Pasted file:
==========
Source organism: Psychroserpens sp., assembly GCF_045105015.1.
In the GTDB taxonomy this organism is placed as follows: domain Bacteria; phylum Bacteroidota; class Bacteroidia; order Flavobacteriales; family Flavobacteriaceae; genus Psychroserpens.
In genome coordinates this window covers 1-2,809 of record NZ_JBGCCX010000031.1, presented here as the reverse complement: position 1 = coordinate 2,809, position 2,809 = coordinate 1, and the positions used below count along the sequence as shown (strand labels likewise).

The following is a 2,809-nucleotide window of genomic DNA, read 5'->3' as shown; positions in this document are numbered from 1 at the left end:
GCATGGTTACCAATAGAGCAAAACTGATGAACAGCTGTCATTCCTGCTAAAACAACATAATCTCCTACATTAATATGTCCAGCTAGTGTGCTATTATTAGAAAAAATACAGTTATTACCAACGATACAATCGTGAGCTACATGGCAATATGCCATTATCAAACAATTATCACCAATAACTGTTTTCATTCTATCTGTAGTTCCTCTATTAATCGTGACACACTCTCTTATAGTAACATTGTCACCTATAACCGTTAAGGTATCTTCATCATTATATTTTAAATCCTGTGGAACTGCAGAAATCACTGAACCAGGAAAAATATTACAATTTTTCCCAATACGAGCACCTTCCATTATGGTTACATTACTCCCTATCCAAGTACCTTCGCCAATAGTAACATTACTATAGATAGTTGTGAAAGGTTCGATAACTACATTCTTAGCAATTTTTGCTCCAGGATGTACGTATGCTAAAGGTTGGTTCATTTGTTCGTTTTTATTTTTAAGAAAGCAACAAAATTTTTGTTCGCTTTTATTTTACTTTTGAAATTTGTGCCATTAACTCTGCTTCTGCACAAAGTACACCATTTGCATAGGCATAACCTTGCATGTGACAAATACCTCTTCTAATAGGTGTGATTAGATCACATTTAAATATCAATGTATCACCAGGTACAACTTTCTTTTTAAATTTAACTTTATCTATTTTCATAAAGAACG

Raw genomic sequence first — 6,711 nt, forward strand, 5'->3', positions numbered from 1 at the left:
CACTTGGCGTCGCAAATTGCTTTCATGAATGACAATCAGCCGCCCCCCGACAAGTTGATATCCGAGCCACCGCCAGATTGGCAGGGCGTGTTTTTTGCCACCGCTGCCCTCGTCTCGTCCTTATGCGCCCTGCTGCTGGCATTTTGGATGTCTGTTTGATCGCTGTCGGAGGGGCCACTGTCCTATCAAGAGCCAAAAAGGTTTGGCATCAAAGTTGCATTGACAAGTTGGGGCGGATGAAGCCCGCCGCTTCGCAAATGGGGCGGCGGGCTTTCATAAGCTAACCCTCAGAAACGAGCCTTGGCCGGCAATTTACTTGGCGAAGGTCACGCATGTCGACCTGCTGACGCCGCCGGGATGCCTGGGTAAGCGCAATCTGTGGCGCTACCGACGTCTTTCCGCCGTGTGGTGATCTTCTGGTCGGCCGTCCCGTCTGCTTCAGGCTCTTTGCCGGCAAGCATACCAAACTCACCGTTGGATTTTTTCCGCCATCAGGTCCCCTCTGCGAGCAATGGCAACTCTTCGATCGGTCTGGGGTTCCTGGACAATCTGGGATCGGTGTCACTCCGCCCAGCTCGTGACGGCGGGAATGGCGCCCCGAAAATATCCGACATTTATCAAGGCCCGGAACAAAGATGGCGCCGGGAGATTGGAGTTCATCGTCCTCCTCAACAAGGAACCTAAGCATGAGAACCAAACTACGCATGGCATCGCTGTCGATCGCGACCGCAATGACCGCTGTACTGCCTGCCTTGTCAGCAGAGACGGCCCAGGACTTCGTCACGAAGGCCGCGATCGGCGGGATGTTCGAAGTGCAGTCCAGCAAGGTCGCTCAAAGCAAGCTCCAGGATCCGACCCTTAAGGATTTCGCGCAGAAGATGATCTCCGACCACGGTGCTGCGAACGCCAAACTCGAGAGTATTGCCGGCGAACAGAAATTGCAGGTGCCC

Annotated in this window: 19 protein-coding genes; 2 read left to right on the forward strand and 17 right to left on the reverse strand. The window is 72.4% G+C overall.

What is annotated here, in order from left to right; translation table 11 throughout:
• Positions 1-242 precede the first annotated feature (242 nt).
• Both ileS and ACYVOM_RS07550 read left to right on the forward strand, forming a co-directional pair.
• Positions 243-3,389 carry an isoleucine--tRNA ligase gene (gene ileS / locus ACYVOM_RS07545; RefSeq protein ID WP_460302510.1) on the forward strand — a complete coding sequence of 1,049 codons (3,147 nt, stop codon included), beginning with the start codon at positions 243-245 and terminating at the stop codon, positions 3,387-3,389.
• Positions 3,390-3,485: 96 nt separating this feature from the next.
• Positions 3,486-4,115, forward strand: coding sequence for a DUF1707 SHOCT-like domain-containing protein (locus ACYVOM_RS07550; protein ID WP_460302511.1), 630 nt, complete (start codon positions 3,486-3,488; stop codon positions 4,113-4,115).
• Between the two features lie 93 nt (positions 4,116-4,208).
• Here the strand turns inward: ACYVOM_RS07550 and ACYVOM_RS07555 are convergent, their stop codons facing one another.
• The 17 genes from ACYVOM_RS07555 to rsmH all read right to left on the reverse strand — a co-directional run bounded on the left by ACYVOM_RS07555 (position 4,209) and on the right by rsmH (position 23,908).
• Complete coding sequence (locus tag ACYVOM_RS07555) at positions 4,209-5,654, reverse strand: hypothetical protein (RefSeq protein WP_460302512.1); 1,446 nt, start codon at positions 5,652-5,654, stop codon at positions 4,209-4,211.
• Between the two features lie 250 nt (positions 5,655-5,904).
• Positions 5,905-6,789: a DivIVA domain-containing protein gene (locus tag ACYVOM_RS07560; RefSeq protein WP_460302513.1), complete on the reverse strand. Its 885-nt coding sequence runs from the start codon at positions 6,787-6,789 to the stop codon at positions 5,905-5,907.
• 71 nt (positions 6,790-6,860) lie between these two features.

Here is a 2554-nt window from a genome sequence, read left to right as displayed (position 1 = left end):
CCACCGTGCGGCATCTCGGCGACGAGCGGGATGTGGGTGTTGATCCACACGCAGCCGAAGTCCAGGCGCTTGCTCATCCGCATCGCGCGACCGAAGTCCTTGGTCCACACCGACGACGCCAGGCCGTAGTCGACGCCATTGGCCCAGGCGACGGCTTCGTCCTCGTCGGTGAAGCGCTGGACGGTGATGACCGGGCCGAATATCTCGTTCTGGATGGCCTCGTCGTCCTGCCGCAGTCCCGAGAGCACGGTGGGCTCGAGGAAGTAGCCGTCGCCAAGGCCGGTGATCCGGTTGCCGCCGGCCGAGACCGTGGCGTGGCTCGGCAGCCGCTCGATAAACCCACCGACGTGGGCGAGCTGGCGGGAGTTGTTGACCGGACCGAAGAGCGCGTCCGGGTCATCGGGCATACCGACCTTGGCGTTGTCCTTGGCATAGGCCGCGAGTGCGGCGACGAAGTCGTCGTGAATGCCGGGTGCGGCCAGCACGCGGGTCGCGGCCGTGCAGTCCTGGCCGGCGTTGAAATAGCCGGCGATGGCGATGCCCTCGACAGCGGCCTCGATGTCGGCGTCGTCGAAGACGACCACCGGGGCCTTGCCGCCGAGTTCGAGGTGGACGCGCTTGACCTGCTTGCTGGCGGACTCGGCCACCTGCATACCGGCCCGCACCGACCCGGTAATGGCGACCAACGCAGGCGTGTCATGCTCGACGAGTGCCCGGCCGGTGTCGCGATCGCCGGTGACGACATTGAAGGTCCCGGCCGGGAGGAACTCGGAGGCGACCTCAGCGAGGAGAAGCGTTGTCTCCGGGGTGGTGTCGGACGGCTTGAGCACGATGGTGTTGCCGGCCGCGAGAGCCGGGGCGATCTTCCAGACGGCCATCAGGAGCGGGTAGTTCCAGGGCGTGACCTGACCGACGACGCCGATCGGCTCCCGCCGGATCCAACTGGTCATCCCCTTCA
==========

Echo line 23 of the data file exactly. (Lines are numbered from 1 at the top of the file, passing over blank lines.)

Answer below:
CCACCGTGCGGCATCTCGGCGACGAGCGGGATGTGGGTGTTGATCCACACGCAGCCGAAGTCCAGGCGCTTGCTCATCCGCATCGCGCGACCGAAGTCCTTGGTCCACACCGACGACGCCAGGCCGTAGTCGACGCCATTGGCCCAGGCGACGGCTTCGTCCTCGTCGGTGAAGCGCTGGACGGTGATGACCGGGCCGAATATCTCGTTCTGGATGGCCTCGTCGTCCTGCCGCAGTCCCGAGAGCACGGTGGGCTCGAGGAAGTAGCCGTCGCCAAGGCCGGTGATCCGGTTGCCGCCGGCCGAGACCGTGGCGTGGCTCGGCAGCCGCTCGATAAACCCACCGACGTGGGCGAGCTGGCGGGAGTTGTTGACCGGACCGAAGAGCGCGTCCGGGTCATCGGGCATACCGACCTTGGCGTTGTCCTTGGCATAGGCCGCGAGTGCGGCGACGAAGTCGTCGTGAATGCCGGGTGCGGCCAGCACGCGGGTCGCGGCCGTGCAGTCCTGGCCGGCGTTGAAATAGCCGGCGATGGCGATGCCCTCGACAGCGGCCTCGATGTCGGCGTCGTCGAAGACGACCACCGGGGCCTTGCCGCCGAGTTCGAGGTGGACGCGCTTGACCTGCTTGCTGGCGGACTCGGCCACCTGCATACCGGCCCGCACCGACCCGGTAATGGCGACCAACGCAGGCGTGTCATGCTCGACGAGTGCCCGGCCGGTGTCGCGATCGCCGGTGACGACATTGAAGGTCCCGGCCGGGAGGAACTCGGAGGCGACCTCAGCGAGGAGAAGCGTTGTCTCCGGGGTGGTGTCGGACGGCTTGAGCACGATGGTGTTGCCGGCCGCGAGAGCCGGGGCGATCTTCCAGACGGCCATCAGGAGCGGGTAGTTCCAGGGCGTGACCTGACCGACGACGCCGATCGGCTCCCGCCGGATCCAACTGGTCATCCCCTTCA